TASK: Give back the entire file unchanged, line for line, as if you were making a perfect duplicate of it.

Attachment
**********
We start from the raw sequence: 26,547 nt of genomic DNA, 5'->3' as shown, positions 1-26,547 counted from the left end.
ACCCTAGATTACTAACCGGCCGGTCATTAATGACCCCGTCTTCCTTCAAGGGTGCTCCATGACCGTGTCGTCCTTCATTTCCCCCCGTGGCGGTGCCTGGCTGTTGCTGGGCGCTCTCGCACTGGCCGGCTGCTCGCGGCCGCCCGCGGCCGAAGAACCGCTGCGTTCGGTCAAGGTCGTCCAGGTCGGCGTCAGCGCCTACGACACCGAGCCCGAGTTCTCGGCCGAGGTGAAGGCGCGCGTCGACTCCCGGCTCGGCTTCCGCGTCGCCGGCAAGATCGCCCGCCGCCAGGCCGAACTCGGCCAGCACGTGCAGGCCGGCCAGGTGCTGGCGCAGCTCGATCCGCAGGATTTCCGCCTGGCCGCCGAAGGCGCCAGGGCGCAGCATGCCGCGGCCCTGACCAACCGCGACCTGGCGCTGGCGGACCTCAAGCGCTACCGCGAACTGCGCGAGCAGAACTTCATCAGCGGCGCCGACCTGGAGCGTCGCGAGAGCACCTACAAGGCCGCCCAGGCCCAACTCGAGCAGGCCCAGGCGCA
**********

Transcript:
We start from the raw sequence: 26,547 nt of genomic DNA, 5'->3' as shown, positions 1-26,547 counted from the left end.
ACCCTAGATTACTAACCGGCCGGTCATTAATGACCCCGTCTTCCTTCAAGGGTGCTCCATGACCGTGTCGTCCTTCATTTCCCCCCGTGGCGGTGCCTGGCTGTTGCTGGGCGCTCTCGCACTGGCCGGCTGCTCGCGGCCGCCCGCGGCCGAAGAACCGCTGCGTTCGGTCAAGGTCGTCCAGGTCGGCGTCAGCGCCTACGACACCGAGCCCGAGTTCTCGGCCGAGGTGAAGGCGCGCGTCGACTCCCGGCTCGGCTTCCGCGTCGCCGGCAAGATCGCCCGCCGCCAGGCCGAACTCGGCCAGCACGTGCAGGCCGGCCAGGTGCTGGCGCAGCTCGATCCGCAGGATTTCCGCCTGGCCGCCGAAGGCGCCAGGGCGCAGCATGCCGCGGCCCTGACCAACCGCGACCTGGCGCTGGCGGACCTCAAGCGCTACCGCGAACTGCGCGAGCAGAACTTCATCAGCGGCGCCGACCTGGAGCGTCGCGAGAGCACCTACAAGGCCGCCCAGGCCCAACTCGAGCAGGCCCAGGCGCA